Total Pageviews

Wednesday, January 06, 2010

Court Rules Must Be Admitted to Practice Law in India

In a setback for U.S. firms who seek access to India's legal markets, the High Court of Judicature at Bombay Dec. 16 held that foreign or transnational law firms cannot set up satellite offices in India unless each lawyer is licensed to practice law in that country, even if the firm limits its activities to consulting and other nonlitigation work (Lawyers Collective v. Union of India, Bombay H.C., No. W.P. 1526/1995, 12/16/09).

Transnational firms that set up “liaison offices” in India to draft and review documents, conduct negotiations, and advise clients on international standards and practices are deemed to be engaging in the unauthorized practice of law notwithstanding the work's nonlitigation nature and even though the legal work does not involve the application of India's laws.  This is not surprising, however, because most states in the U.S. also consider such activity to be "practicing law."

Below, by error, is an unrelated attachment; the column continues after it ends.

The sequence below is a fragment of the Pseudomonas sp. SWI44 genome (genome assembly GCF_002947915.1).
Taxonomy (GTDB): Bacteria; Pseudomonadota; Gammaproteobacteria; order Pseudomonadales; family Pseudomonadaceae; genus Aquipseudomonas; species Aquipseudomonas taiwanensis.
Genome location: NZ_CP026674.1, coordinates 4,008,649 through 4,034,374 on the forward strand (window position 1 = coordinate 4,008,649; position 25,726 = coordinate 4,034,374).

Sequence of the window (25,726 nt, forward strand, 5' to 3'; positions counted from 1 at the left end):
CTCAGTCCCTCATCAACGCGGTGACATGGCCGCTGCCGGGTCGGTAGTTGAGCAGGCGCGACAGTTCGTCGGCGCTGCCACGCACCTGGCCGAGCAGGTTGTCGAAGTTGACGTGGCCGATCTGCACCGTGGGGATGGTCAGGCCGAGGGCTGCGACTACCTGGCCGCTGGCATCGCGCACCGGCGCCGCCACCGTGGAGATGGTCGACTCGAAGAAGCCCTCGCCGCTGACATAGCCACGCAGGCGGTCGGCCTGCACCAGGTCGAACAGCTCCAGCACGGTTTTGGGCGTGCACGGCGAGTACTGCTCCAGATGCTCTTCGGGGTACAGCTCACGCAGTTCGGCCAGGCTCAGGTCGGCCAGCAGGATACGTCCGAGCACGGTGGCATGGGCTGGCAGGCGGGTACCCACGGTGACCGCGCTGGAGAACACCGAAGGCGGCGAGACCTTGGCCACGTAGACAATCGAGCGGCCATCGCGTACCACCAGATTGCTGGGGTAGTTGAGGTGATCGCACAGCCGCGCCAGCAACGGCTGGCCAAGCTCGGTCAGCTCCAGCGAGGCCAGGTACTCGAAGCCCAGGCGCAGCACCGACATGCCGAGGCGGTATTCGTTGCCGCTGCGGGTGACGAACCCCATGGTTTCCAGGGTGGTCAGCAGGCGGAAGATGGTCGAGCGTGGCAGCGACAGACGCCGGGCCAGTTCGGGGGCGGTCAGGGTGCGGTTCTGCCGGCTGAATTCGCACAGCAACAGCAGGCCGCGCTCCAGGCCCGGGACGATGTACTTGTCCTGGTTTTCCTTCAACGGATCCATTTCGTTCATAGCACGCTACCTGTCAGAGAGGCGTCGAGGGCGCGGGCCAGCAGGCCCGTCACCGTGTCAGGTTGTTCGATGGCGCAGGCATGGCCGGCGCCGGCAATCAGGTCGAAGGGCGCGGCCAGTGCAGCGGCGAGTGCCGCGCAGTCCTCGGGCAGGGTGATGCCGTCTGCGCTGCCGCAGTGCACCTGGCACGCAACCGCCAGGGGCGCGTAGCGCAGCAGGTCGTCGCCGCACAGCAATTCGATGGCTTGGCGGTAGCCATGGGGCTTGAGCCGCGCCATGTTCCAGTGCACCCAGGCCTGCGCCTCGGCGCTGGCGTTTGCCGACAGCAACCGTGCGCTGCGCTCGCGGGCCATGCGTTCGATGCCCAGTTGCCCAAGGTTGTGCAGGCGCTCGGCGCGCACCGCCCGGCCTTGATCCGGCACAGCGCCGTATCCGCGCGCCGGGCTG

No comments: